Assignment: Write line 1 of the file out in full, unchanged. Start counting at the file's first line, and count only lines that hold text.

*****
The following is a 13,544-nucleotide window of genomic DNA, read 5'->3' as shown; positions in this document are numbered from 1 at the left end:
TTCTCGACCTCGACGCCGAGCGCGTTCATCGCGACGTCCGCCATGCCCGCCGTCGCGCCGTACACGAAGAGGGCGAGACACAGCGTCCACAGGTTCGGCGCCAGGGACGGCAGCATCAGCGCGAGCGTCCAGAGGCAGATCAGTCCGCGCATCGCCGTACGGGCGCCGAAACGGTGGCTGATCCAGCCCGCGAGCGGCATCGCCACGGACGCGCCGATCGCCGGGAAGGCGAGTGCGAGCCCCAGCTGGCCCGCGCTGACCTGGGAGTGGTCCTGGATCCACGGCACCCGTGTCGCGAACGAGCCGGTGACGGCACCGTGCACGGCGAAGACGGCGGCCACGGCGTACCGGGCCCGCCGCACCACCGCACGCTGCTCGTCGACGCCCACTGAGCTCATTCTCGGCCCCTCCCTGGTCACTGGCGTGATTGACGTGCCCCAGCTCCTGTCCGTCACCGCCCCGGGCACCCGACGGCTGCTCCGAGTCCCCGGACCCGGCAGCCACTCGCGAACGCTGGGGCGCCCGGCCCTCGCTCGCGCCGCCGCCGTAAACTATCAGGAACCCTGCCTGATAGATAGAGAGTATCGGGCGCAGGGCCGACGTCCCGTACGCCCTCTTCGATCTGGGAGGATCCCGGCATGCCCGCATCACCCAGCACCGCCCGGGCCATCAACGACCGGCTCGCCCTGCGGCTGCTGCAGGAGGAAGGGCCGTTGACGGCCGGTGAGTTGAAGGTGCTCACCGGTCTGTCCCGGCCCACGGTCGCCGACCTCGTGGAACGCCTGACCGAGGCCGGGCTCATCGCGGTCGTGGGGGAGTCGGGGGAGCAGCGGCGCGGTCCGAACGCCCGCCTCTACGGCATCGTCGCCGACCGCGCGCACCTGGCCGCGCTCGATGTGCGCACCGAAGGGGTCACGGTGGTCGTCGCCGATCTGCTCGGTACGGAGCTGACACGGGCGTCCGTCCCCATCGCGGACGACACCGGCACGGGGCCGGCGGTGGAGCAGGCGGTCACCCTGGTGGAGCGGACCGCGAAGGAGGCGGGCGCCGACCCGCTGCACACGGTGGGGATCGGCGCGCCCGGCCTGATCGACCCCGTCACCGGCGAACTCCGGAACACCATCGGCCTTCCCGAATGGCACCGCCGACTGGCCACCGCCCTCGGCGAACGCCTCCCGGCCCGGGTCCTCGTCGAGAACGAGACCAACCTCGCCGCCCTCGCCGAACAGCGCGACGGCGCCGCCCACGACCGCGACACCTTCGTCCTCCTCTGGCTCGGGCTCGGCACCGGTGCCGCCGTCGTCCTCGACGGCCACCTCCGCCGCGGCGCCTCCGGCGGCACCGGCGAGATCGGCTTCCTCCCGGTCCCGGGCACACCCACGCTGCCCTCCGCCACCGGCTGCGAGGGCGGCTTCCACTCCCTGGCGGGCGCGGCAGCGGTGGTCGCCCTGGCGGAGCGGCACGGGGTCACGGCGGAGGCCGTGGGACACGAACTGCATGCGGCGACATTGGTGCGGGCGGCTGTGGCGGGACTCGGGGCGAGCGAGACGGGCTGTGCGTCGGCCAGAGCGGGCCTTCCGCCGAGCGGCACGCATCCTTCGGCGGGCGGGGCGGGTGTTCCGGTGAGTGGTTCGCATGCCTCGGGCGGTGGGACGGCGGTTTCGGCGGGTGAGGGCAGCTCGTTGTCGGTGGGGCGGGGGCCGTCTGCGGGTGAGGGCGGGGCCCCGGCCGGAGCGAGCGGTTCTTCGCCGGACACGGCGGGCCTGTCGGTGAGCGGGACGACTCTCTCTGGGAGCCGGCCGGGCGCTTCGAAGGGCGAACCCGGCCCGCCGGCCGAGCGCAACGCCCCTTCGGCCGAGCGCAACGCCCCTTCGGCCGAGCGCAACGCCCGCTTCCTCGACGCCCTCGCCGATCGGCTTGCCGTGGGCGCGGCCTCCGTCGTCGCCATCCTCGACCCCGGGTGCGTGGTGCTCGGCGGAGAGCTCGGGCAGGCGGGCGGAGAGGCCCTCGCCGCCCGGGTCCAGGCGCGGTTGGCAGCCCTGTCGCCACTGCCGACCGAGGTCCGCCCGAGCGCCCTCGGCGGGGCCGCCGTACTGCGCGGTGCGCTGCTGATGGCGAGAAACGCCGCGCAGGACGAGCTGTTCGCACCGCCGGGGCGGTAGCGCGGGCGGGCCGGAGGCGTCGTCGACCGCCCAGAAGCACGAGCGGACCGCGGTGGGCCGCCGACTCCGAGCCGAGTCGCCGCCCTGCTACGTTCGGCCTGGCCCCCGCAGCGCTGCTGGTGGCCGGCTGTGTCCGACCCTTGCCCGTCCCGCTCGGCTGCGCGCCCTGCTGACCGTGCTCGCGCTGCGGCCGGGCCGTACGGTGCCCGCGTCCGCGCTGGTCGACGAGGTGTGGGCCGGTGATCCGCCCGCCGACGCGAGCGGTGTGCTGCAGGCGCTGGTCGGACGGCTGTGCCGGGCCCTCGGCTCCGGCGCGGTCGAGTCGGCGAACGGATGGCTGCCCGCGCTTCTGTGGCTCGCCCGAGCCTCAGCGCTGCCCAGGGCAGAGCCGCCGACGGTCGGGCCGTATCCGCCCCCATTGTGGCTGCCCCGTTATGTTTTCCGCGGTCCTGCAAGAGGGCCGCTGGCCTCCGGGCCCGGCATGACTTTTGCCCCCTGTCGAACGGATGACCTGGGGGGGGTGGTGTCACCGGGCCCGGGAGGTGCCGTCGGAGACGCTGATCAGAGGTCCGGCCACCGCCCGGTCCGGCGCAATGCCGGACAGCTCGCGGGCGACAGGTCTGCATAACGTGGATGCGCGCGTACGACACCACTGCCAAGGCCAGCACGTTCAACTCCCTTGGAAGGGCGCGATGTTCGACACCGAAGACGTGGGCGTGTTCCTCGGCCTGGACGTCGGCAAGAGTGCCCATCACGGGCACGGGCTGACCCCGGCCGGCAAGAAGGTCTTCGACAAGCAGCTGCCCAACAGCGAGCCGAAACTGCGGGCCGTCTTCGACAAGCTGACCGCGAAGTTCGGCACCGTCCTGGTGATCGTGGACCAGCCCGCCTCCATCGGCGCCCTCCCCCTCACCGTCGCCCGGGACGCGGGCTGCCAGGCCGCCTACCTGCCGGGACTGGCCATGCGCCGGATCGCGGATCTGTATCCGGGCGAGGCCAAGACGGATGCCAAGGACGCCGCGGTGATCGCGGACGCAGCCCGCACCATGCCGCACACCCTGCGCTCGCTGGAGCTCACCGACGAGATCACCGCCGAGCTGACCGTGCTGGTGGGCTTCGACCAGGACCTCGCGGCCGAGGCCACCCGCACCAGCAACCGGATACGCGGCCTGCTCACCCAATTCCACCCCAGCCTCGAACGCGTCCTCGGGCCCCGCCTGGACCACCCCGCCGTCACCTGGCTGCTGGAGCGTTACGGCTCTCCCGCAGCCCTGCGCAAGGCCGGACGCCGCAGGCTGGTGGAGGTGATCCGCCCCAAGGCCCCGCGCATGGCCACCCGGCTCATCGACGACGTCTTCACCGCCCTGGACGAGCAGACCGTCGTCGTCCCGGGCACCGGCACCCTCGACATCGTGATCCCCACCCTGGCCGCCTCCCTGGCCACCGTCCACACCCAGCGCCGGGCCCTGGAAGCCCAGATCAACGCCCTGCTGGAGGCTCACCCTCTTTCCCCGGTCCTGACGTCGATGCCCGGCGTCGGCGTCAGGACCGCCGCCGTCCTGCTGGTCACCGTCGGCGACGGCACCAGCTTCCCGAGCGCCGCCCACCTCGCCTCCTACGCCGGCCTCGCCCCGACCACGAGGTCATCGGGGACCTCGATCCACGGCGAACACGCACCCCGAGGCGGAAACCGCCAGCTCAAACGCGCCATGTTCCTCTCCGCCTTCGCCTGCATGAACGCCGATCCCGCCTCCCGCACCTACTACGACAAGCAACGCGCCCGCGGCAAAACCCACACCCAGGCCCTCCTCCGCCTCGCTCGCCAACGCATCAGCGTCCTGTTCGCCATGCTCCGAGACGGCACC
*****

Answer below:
The following is a 13,544-nucleotide window of genomic DNA, read 5'->3' as shown; positions in this document are numbered from 1 at the left end: